In the United Kingdom it is difficult to find evidence of the kind of optimism apparent in France. The economic picture is mixed. Uncertainty about Britain’s future relationship with the EU has not yet had the anticipated effect of curbing either domestic or inward foreign investment, yet polls of business attitudes suggest little support for the government’s Brexit strategy. Clearly, should the reality of Brexit in 18 months bring restricted immigration of needed workers and/or failure to reach an acceptable trade deal, business investment will be hurt. Purchasing Managers’ Index surveys for August showed that solid progress in new orders, output, and employment in the manufacturing sector were more than offset by slowdowns in services and construction. Overall economic expansion was the weakest in six months.
We anticipate that Brexit-related uncertainty will lead to slower growth in 2018, perhaps 1.5%, compared with this year’s projected 1.7% pace. Adverse developments in the negotiations could slow growth further, while clear progress towards a “soft Brexit” with substantial continued access to the single market would improve economic prospects.
Currently it is the political situation in Britain that is darkening the public’s mood. Prime Minister Theresa May’s weak government depends on support from several members of a small right-wing Northern Ireland party to maintain a majority. Within her Conservative Party and within her cabinet there is a sharp division on the government’s strategy for the Brexit negotiations with the EU.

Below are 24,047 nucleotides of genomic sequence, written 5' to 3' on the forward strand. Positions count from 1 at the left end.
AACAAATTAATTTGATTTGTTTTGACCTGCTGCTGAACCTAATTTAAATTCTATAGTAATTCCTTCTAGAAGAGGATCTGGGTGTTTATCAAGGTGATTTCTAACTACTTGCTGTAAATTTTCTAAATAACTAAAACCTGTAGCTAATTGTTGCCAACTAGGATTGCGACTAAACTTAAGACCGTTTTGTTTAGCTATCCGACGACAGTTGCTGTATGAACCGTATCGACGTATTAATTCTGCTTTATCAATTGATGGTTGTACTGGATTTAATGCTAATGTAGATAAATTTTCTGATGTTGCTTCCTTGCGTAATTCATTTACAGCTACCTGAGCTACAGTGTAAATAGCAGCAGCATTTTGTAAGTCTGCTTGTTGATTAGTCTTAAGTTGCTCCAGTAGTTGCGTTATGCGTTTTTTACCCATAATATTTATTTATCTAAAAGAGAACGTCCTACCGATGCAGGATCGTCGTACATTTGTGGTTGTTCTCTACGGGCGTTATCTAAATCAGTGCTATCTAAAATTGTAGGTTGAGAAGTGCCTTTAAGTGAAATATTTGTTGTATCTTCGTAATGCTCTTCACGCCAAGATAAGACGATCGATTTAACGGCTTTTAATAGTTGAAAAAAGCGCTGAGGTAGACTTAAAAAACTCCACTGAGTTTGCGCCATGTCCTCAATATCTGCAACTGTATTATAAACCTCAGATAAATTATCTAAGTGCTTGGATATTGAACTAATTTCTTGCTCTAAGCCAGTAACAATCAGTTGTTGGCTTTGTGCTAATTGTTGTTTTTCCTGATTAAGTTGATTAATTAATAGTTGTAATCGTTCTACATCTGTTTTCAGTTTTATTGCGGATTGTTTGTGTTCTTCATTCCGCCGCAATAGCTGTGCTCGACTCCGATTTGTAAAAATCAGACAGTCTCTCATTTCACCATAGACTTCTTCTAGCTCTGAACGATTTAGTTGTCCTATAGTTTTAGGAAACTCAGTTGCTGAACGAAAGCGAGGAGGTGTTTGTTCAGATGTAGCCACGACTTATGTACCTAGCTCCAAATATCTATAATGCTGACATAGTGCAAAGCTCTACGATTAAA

Prime Minister May’s views have evolved. She formerly promised a “hard Brexit” with little scope for compromise with the EU, but her stance has become more moderate. She now is calling for a two-year transition period after March 2019, during which EU market access would continue. She promised to pay “a fair share” of the EU budget and added that the UK does not want to stand in the way of closer EU integration. At the same time, May has moved to take greater control of the negotiations, following an effort by her outspoken foreign minister, Boris Johnson, to push her in the opposite direction. The outcome for Britain remains highly uncertain.
Central bank policy outlooks also differ for France and the UK. President Draghi of the European Central Bank (ECB) has indicated that they are upbeat on the European economy but dissatisfied with the subdued pace of inflation. The strengthening of the euro is also likely a concern. Therefore, while some reduction in the ECB’s monetary stimulus through bond purchases is likely to begin soon, the process of “tapering” is expected to be gradual. No interest rate increases appear likely for some time, perhaps not until late 2019.
The Bank of England (BOE) sees the current healthy pace of growth reducing spare capacity and, in contrast to the situation in the Eurozone, sees inflationary pressures rising. It now looks likely that the BOE will raise interest rates as early as its November meeting. Together with the government’s restrictive fiscal policy, consumers hit by rising prices and low wage growth, and Brexit uncertainty, higher interest rates would add to our concerns about the UK’s economy next year.
We are not alone with such concerns. On Friday Moody’s downgraded the U.K. To an Aa2 rating from Aa1. Moody’s gave as reasons their fears that Brexit could damage the country’s economic growth and concerns about the U.K.’s debt reduction plans.
Equity markets are reflecting the difference in the outlooks for the French and UK economies. The iShares MSCI France ETF, EWQ, has a September 21 year-to-date total return of 26.9%, while the iShares MSCI United Kingdom ETF, EWU, has gained 14.64%.
Bill Witherell, Ph.D.
Chief Global Economist
Email | Bio
Sources: Financial Times, Goldman Sachs Economic Research, Oxford Economics, The Economist, iShares.com